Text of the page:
Alpha radiation is particle radiation consisting of two protons and two neutrons. Hence, an alpha particle is a nucleus of the element helium. Alpha particles are absorbed very quickly by matter (by air and water, for example) and for this reason have only a very short range (a few centimetres in air; less than a millimetre in water). They can already be shielded by a sheet of paper.
With external exposure, alpha radiation can only penetrate the outer layers of human skin. Inhaling or ingesting alpha-ray emitters – that is, radioactive substances that emit alpha particles during decay – into the body (incorporation) by air or food can lead to a considerable radiation exposure.
As alpha particles lose their energy within a very short distance, they cause especially severe damage to tissue.
A typical and important example for the incorporation of alpha-ray emitters is the intake of radon and its progeny via inhaled air.
Beta radiationshow / hide
Beta radiation is particle radiation that occurs when radioactive atomic nuclei emit (negatively charged) electrons or – less often – positrons (positively charged particles with the same mass as electrons) as they decay. Beta radiation is much less easily absorbed by matter than alpha radiation and thus has a longer range: The penetration performance of beta particles ranges from a few centimetres to metres in air, a few millimetres to centimetres in soft tissue and plastic. Beta radiation can be shielded quite easily, for example, by an aluminium sheet a few millimetres thick.
Radioactive particles which emit beta radiation can also lead to a considerable radiation exposure when they are taken up by the body (incorporated) via inhaled air or food intake. In the case of external exposure, beta radiation can also damage body tissue as it can penetrate the body even if not very deeply. However, it loses significantly less energy over a certain distance than alpha radiation. We say that beta radiation has a lower biological effectiveness than alpha radiation.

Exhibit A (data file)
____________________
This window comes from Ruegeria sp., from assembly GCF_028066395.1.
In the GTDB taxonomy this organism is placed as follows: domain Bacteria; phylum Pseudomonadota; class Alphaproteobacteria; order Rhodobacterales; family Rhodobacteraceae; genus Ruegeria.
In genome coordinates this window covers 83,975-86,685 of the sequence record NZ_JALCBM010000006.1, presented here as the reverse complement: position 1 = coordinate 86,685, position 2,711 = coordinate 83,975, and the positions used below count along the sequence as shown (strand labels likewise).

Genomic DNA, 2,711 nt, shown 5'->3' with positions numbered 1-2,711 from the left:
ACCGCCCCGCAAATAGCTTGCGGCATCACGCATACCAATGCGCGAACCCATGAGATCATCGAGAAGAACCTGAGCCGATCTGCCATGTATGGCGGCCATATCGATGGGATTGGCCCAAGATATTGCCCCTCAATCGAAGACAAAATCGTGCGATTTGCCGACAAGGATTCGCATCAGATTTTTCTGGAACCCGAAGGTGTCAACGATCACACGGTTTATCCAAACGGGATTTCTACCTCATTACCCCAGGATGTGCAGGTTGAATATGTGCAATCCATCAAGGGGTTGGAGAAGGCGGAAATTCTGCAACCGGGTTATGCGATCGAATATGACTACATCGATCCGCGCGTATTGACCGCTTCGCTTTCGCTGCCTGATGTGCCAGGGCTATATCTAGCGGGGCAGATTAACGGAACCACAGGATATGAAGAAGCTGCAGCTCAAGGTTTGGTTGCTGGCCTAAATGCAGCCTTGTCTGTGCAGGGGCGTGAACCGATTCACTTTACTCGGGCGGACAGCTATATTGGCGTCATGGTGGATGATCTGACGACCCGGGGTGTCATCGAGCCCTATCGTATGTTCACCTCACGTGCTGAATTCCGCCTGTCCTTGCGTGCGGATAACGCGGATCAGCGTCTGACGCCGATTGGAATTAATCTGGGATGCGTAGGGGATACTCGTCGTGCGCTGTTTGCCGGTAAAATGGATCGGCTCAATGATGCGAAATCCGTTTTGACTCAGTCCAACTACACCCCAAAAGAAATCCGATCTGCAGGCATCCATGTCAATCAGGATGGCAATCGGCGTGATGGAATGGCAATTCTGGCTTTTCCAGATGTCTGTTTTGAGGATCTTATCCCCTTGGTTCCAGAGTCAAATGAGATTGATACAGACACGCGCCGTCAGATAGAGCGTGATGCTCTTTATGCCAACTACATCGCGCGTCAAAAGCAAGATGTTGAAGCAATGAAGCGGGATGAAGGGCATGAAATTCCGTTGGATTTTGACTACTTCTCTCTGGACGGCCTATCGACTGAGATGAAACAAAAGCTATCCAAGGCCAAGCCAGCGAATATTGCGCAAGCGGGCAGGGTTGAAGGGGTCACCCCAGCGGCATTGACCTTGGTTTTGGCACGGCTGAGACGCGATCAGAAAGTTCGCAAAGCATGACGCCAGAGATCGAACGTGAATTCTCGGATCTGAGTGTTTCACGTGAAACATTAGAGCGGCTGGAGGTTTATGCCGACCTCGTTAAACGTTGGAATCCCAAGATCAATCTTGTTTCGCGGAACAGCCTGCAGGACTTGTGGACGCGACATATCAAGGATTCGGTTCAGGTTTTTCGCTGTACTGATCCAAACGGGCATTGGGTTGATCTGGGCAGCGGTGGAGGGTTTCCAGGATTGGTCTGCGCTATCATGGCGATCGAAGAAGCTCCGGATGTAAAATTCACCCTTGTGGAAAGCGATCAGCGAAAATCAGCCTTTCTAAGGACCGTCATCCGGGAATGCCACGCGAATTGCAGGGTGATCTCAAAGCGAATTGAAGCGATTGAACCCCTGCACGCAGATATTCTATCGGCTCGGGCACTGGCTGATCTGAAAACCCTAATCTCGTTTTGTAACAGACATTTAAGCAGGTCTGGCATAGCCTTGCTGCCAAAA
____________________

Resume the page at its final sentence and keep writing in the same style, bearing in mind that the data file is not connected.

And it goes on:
Neutron radiationshow / hide
Neutron radiation consists of uncharged particles (the neutrons). Neutrons are mainly released during nuclear fission, which is a special type of nuclear transformation. Nuclear fission is characteristic only of heavy atomic nuclei (such as nuclei of the element uranium).
Neutron radiation is barely absorbed by air. Shielding is rather elaborate. Materials with the highest possible hydrogen content (such as paraffin, polyethylene, water) are used to initially slow down the neutrons. The slowed-down (thermal) neutrons have to be captured by an absorber (such as boron or cadmium). The gamma radiation emitted simultaneously has to be shielded by lead.
Especially due to the strong interaction with biological tissue (in particular the contained water molecules) neutron radiation has a high biological effectiveness.
Gamma radiationshow / hide
In the case of gamma radiation, energy is transferred as an electromagnetic wave. Electromagnetic radiation can be described in terms of its frequency or its wavelength. The higher the frequency and the shorter the wavelength, the more energetic the radiation. Gamma radiation is at the high energy end of the "electromagnetic spectrum", at the high frequency or short wavelength end.
Gamma radiation results from the decay of radioactive atoms in the atomic nucleus, often in addition to alpha or beta radiation. It penetrates matter very easily. For this reason shielding is elaborate. Heavy materials such as lead and concrete are used.
Both in the case of external exposure and incorporation, gamma radiation is harmful to living beings as it penetrates deeply into tissue. However, its biological effectiveness is lower than that of alpha radiation for instance, as it transfers less energy to tissue over a certain distance.
X-Radiationshow / hide
X-radiation is electromagnetic radiation. It results i.a. from the decay of radioactive atomic nuclei in the atomic shell.
In addition, it can be generated artificially when high-speed electrons are slowed down at the anode (positively charged electrode) of an x-ray tube. The higher the applied tube voltage at which the electrons in the x-ray tube are accelerated, the shorter the wavelength and the higher the energy of the resulting x-radiation.
When the X-ray machine is turned off, no X-radiation is generated.
State of 2018.02.13